At the Michael Jordan statue out front, I stop.  My heart is beating too fast.  This is the only entrance I’ve ever used - and it looks closed.  I don’t know where I’m going and I wasn’t even invited.  The whole hurried way here I kept picturing Patrick as he was that morning: bashful and hopeful, and the way he was our last morning together: adoring and sweet.  The Patrick that no one else knows yet.  But beneath the walls of the stadium change that image changes - Patrick as larger than life, unchangeable.  Patrick as he’s always been.

Is protecting him the same as forgiving him?  Is being here the same as being with him? Because I’m not ready to do either one of those things.

Five minutes to one.


I nod, assuring our GM Stan Bowman that I’m set to face the firing squad.  He doesn’t have to say anything else.

I shouldn’t think of the press that way; most are nice and know their stuff about hockey.  This was meant to be a good news day.  But one of them holds the bullet in their gun.  One of them is going to ask about the photo, and I am going to lie.

Part of me wanted to tell Kristen this morning.  Warn her.  For all I know she’s told everyone what I did, and now by saying the photo is old I’m going to publicly call her a liar.  As if she were just like Alison.  

It’s ironic that my only solace comes from the true heart of my problem:  No one will believe me.

Dennis and the rest of the team know as well as I do that whatever I say, I’ll be guilty.  Old or new that picture is the same damning evidence of my immaturity and non-commitment that has been paraded out a million times.  I can deny when it happened, but I can’t deny that I did it.

So I’ll lie - another facet of Old Me that I promised to squash - even though it won’t matter to anyone but me.

Dennis bustles backstage, smiling broadly.  “You are good,” he tells me in an odd tone, like he’s impressed that I’ve filled the room.

Flashbulbs pop.  The space is packed and everyone leans forward.  I wave lamely with my repaired left hand and take my seat.  Stan introduces the doctor, who starts explaining my injury.  To keep from looking bored I use an old trick from media training - I focus my eyes toward the back of the room, as if I’m always looking at someone just behind the crowd.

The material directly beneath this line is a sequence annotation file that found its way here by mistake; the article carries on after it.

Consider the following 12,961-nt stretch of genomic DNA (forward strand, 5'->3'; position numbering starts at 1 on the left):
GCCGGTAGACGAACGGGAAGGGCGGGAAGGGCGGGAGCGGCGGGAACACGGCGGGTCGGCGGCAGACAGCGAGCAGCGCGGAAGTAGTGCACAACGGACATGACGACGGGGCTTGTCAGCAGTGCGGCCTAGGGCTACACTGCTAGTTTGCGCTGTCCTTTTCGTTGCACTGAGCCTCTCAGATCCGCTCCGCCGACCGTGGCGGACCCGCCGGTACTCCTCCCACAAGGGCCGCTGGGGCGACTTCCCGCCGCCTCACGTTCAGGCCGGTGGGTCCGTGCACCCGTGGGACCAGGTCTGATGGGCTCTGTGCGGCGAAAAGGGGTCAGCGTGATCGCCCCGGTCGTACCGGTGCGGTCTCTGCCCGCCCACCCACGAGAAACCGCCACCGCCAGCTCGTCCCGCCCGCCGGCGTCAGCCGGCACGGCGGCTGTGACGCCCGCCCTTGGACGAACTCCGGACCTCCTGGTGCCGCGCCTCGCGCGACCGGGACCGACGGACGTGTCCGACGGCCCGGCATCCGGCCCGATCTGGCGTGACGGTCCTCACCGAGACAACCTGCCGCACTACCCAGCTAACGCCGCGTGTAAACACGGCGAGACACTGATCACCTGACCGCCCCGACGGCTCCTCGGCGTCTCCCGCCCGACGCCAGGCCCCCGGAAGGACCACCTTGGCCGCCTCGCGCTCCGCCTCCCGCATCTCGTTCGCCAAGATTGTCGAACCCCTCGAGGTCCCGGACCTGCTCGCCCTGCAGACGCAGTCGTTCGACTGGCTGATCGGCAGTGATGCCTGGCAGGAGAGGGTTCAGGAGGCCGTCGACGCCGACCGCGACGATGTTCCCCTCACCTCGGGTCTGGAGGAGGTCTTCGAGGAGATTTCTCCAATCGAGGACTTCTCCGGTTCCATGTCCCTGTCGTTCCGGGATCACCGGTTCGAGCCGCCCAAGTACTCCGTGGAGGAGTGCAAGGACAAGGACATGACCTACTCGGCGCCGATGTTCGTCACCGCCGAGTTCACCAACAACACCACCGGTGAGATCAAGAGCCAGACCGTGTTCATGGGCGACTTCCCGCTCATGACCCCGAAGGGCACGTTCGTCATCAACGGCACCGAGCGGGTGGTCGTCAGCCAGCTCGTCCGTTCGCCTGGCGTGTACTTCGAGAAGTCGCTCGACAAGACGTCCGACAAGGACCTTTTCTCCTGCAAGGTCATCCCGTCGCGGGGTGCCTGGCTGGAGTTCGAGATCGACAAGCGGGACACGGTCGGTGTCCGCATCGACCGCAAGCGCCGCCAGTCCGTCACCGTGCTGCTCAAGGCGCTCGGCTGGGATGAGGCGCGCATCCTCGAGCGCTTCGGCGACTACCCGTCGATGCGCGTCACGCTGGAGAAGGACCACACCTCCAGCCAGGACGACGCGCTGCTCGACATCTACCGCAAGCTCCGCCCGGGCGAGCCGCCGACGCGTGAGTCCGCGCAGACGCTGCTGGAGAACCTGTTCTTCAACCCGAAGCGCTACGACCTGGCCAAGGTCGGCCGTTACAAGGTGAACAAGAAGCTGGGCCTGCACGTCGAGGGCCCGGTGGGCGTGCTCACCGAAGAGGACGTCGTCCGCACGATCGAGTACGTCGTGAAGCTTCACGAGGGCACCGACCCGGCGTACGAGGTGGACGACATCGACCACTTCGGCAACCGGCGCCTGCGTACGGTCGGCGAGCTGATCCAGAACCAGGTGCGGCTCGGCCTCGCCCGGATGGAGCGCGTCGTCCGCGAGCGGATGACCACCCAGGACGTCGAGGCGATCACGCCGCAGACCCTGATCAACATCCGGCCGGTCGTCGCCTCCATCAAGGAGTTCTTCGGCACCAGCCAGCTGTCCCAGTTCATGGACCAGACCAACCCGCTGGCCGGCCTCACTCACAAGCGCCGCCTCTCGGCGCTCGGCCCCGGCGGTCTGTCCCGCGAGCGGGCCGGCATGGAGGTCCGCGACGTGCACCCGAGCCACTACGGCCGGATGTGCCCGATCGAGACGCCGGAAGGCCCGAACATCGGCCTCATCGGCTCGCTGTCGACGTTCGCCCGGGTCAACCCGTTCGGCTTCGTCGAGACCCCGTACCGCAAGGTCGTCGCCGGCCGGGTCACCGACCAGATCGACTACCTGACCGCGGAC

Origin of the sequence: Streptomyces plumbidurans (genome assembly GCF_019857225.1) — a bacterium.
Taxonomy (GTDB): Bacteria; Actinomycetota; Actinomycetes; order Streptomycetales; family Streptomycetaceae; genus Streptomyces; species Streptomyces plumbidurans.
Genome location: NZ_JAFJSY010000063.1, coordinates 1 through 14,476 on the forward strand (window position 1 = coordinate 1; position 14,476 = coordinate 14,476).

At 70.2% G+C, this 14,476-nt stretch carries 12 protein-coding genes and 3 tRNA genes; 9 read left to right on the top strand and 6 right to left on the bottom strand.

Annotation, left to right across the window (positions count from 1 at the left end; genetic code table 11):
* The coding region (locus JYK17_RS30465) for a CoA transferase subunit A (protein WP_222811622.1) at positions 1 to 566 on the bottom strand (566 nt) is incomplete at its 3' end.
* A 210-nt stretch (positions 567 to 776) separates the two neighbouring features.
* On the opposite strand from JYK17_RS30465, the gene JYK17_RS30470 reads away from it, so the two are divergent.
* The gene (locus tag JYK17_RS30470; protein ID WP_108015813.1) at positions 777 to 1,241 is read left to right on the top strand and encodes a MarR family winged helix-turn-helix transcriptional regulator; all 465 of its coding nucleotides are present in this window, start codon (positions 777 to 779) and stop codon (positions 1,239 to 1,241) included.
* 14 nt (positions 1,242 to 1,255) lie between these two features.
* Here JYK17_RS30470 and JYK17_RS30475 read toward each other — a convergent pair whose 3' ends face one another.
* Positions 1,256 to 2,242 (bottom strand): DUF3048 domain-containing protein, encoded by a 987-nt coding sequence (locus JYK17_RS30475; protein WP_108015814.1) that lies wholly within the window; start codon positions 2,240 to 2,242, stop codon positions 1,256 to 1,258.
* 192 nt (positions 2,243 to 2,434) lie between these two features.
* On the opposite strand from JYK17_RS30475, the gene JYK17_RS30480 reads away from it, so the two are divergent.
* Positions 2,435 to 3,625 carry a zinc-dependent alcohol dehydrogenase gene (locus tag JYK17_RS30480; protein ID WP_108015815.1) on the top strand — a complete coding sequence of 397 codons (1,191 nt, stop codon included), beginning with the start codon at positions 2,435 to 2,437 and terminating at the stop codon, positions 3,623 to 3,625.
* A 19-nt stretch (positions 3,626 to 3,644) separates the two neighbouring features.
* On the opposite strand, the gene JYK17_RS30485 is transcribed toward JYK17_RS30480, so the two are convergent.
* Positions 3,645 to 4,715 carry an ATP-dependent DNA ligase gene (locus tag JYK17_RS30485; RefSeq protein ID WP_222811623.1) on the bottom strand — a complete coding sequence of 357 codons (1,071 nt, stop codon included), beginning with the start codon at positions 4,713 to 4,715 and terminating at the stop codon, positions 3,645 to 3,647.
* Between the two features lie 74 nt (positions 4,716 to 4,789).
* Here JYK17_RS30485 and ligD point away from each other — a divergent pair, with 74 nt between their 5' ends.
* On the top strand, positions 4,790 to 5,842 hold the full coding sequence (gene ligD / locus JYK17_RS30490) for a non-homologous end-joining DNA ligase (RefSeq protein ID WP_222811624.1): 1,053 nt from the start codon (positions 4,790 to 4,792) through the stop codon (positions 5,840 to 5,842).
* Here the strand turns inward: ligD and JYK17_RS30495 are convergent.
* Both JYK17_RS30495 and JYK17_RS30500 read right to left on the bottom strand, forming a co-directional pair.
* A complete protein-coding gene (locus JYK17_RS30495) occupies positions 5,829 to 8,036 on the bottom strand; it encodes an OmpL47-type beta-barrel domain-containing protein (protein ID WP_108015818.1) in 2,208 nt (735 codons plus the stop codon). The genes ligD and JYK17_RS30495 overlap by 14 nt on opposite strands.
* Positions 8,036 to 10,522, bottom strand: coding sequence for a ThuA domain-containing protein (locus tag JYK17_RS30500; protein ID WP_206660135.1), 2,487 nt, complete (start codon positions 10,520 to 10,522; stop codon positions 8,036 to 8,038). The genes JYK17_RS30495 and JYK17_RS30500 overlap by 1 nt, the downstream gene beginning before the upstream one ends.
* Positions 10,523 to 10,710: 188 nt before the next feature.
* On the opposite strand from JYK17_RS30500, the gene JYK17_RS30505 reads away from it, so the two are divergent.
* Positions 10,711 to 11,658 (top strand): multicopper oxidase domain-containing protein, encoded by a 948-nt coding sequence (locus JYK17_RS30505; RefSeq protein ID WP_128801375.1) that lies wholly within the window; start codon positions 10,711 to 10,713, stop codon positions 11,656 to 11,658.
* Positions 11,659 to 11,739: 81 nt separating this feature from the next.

Only this time there’s actually someone there.  Against the far wall, between a TV cameraman and the door, is Kristen.

Now I know what Dennis meant.  A huge smile cracks across my face before I can slam it shut, school my features and probably fail at looking deliriously happy.  And relieved.  And amazed.  Jesus it’s going to be all over the news tonight and I don’t give a shit.

She’s wearing a jewel-bright blue silk top with a tie that knots at her waist.  Her ponytail is still pulled forward on one side, only know the skin atop her other shoulder is bare almost to the edge, where her shirt hangs like it would much rather fall off.  Those perfect lips I knew so well just days ago fold into a flat, pent-up smile.  It’s encouraging and emotional and confused and above all, protective.

I try not to stare as I go into autopilot.  It’s my turn to discuss rehab and how I’m ready to go for the season.  Bowman opens the floor to questions and the first few are easy - why did I wait for surgery, did it affect my play at the end of last season.  Nothing new.  Kristen shifts her weight nervously.  It’s time.

I let my eyes fall on a woman at the end of the second row.  She’s the gossip columnist for the Tribune and has had her hand up since the first moment.  There’s no hesitation in her voice.

“Patrick, can you address the recent photo that surfaced of you after a night of partying with your teammates?  And is it your intention this season to maintain the lifestyle that kept you in the news last year?”

The urge to look at Kristen is strong, but I don’t.  Bowman moves in his seat beside me.

“The picture you’re referring to was taken last season.  While I was out with my teammates the other night, none of us intend to lose focus once the season arrives.”

“So you won’t be partying?” she continues.

I shrug and give a short answer, trying to end this topic.  “I’m sure I’ll go out, but try to keep it low key.  The team is my priority.”

“And the girl you’ve been seeing, if you still are?” she needles.  “TV and the papers can’t be very low key for her.  Where do dating and personal life fall in your priorities?”

In my peripheral vision, I see Kristen stand up straighter against the wall in the back.  It draws my eye and she’s looking right back.  That’s my permission.

“She knows how important she is.”

I say it to right to Kristen.  Most of the heads in the room turn and she just half-smiles back at me, ignoring them.  Grace under pressure.  It all lasts a moment while they register this girl who is man enough to stand by me.  But that’s enough.

“And she’s almost as happy as Toews for is me to have that cast off.”


  1. Just wonderful! I love the lilies and the unspoken communication between Patrick & Kristen was a great touch. Hopefully this isn't the end?

  2. WOOO loved this... it would work so well as a film! :)

  3. YES! So happy she went to the press conference

  4. Amazing, I hope they can work it out.